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ICTY Weekly Press Briefing - 6th Jun 2001

ICTY Press Briefing - 6 June 2001

note that this is not a verbatim transcript of the Press Briefing. It is merely
a summary

Weekly Press Briefing

6 June 2001

Time: 11:30 a.m.


Landale, Spokesman for Registry and Chambers, made the following statement:

election for the ad litem judges will take place on 12 to 14 June in
New York. The first ad litem judges (six) will arrive in The Hague on
1 September 2001. They will first undergo a week of training and then they will
begin their trials on 10 September 2001. There are three trials due to begin
on September 10, namely Naletilic and Martinovic, Vasiljevic, and Simic, otherwise
known as the Bosanski Samac trial. Each of the Trial Chambers for these trials
will be made up of one permanent judge and two ad litem judges.

we have received a revised draft law for the Truth and Reconciliation Commission
for Bosnia and Herzegovina. Comments will be prepared and the draft law will
be discussed by the Judges at the next plenary session, which is due to take
place on 11 and 12 July.



Blewitt, Deputy Prosecutor of the International Criminal Tribunal for the former
Yugoslavia (ICTY), made no statement.



what the logic was behind setting a date for the trial of Vasiljevic, when
his two co -accused were still at large and whether it was not better to wait
for their apprehension before starting the trial, Landale replied that ideally,
the best scenario was to try all individuals jointly accused on an indictment
at the same time and in the same trial. However, there were also the rights
of the accused in custody in the Detention Unit to consider. They could not
wait forever in the hope that the other individuals would be apprehended and
transferred to the Tribunal. This underlined the importance of state cooperation
from the authorities, whether in the FRY or Bosnia, and the importance for
them to live up to their obligations under international law to detain and
to transfer all individuals indicted by the Tribunal.

Asked what
initiatives the Tribunal was taking to ensure the detention and transfer of
these individuals to The Hague, Blewitt replied that it was wrong to presume
that the Office of the Prosecutor (OTP) was sitting doing nothing with respect
to these accused. Operational matters that could not be discussed, were being
considered and the OTP would take every opportunity to secure the apprehension
of any indicted fugitive.

Asked whether
Milan and Sredoje Lukic were in the FRY, Blewitt replied that it was one of
the places that they were in. The OTP had information that indicated that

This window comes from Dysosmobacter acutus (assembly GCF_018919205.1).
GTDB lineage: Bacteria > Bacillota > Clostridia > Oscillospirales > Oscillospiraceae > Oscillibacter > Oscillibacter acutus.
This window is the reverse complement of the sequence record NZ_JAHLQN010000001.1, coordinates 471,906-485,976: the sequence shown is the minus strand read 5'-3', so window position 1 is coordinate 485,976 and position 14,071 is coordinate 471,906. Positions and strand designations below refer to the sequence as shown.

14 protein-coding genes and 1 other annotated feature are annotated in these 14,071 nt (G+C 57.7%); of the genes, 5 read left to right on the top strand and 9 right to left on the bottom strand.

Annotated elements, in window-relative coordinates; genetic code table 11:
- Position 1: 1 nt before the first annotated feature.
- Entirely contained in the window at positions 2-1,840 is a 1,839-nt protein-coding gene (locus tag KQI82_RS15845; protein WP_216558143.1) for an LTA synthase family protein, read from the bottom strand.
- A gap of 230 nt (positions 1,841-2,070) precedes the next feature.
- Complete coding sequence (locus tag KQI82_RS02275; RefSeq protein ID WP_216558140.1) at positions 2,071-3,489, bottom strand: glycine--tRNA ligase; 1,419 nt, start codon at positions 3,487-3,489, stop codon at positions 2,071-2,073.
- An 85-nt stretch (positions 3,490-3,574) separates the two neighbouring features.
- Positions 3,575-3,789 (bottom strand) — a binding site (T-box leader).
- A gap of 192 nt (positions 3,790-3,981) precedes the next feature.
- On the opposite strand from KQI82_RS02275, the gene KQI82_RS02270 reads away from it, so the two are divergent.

their location was beyond the FRY. He could not go into any detail on this
issue, he said.

whether this meant that they were moving around, Blewitt replied that it did.

Asked whether
the Tribunal expected their cousin Sretan Lukic, the Deputy Minister of Interior
for the Republic of Serbia, to arrest them (as he was in charge of arresting
fugitives in the FRY), Blewitt replied that any authorities in the FRY that
had the responsibilities for apprehending persons indicted by the Tribunal
had that responsibility regardless of their personal relationships. It was
incumbent on any official to do their duty, he concluded.

Asked whether
the arrest made by UNMIK this morning had anything to do with the Tribunal,
Blewitt replied that UNMIK was responsible for undertaking Prosecutions within

He added that
there was liaison between the UNMIK prosecuting authorities and the Tribunal.
The Tribunal had an office in Pristina and there were constant exchanges
of information. It was a question of national prosecutions being undertaken
in conjunction with Tribunal prosecutions and in Kosovo UNMIK was the legal
authority to bring such prosecutions. It was not the case that the Tribunal
would get involved in this case or would seek deferral. The OTP would assist
in any way it could to ensure that local prosecutions took place according
to law, he concluded.

Asked whether
the letter from Serbian Justice Minister Batic had been received by the Prosecutor,
Blewitt replied that the letter from Minister Batic (the one referred to by
the media over the weekend), had not been received by the Prosecutor. He added
that the OTP was aware of his comments and it appeared that this letter was
similar or identical to other letters sent by Minister Batic to the Prosecutor
in the past.

Asked for
a brief overview of how things stood between the Tribunal and the authorities
of the FRY, Croatia and the Republika Srpska (RS), Blewitt replied that, generally